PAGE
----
I know that like most aphorisms that have withstood the test of time, it’s basically true.
When it comes to perfection, I’m not sure it’s within the grasp of mere mortals, but in looking at great works of art, or watching a movie that resonates, or when I hear a song that sticks with me like a childhood scar, I sometimes wonder if the artist(s) didn't approach perfection.
One of the New Year resolutions that both Jilda and I made was to refocus on our music. We’ve played together for years, but it seemed we weren’t getting any better.
Since January 1, we enrolled in an online songwriting course from Berkeley School of Music, and we've practiced guitar and done vocal exercises daily.
Sometimes practice is a drudge, and I'd rather have a jaw tooth extracted with needle-nose pliers by a drunken sailor with bad breath (not sure where this disquieting description came from but I fear I may dream about it tonight), than pick up a guitar and strum one chord.
In the past, we’ve always practiced the last thing before going to bed. Normally by that time, my brain felt lobotomized. As a result of the timing factor, neither of us was improving.
I realized that it wasn’t the practice I dreaded, but the timing of our practices made an enjoyable activity, a drudge.
This past year, we got us some new attitudes for Christmas, and we made practice a priority.
Even on treatment days when Jilda was as weak as a kitten, she insists we practice.
Anyone who plays an instrument will probably tell you that you can practice for EVER and never feel like you're getting any better. Then one day it's like a switch is flipped, and you're playing (and singing) notes you were never able to play smoothly before.
We got validation that our hard work was paying dividends last week when we opened for our friends The Spook House Saints at Berkeley Bob’s Coffee House in Cullman. We got more compliments than I can ever remember us getting after a performance.
No one can play better without putting in the repetitions. I think the same holds true whether you're cooking, sewing, driving, golfing, or writing.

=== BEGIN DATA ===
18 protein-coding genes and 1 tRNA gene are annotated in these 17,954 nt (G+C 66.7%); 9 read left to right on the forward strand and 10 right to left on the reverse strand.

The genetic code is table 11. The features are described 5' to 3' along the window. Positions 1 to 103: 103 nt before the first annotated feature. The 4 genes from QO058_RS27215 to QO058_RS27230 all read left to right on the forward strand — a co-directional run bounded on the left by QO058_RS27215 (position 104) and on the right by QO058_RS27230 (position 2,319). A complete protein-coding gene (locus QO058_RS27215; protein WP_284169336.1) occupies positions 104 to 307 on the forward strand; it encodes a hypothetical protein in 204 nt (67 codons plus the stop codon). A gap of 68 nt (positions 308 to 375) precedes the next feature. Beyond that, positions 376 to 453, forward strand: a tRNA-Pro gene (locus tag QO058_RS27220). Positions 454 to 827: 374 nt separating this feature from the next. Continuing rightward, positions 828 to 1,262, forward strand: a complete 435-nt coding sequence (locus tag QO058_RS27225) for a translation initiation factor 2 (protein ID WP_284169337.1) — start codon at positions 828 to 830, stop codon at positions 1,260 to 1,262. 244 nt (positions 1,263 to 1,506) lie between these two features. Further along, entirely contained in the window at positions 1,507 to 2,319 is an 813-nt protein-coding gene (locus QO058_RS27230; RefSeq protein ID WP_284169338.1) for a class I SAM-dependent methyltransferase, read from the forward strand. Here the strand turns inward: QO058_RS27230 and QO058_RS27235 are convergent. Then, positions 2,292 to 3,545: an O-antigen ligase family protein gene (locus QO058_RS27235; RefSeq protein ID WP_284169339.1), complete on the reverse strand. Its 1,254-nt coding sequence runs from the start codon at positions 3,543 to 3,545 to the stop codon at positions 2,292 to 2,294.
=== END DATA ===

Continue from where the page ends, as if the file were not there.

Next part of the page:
All of our goals are different, but no matter what skill you’re trying to learn, or job you’re trying to master, you have to study and practice.
One of the best self-help books I ever read was by the late Stephen Covey, “7 Habits of Highly Effective People.”
In that book he talked about how life has a way of throwing a lot of stuff at you, which sometimes makes it difficult to do the really important things.
He used the analogy of a gallon jar and he put in some softball-sized rocks. He asked the audience if the jar was full. Everyone agreed that it was. He then poured in a few pounds of gravel that filtered around the big rocks.
When he asked if the jar was full, the crowd had caught on by that time and they said NOOOOO.
He picked up a bucket of sand, and then poured the jar full of water while the audience went wild.
Then when he spoke he said, “Life is like this jar, the only way the “Big Rocks” fit in, is if you put them in first.”
That line hit me like a hammer. Jilda and I made the decision at the first of the year, to start putting the Big Rocks in first.
NOTE: We’ll be performing with Andrew Brasfield, Joe Greg Winsett, Michael Cannon, Skip Cochran, and The Spook House Saints at The Bankhead House Amphitheater next Sunday, April 7 from 2 p.m. until 4.
Y’all come. It’s free.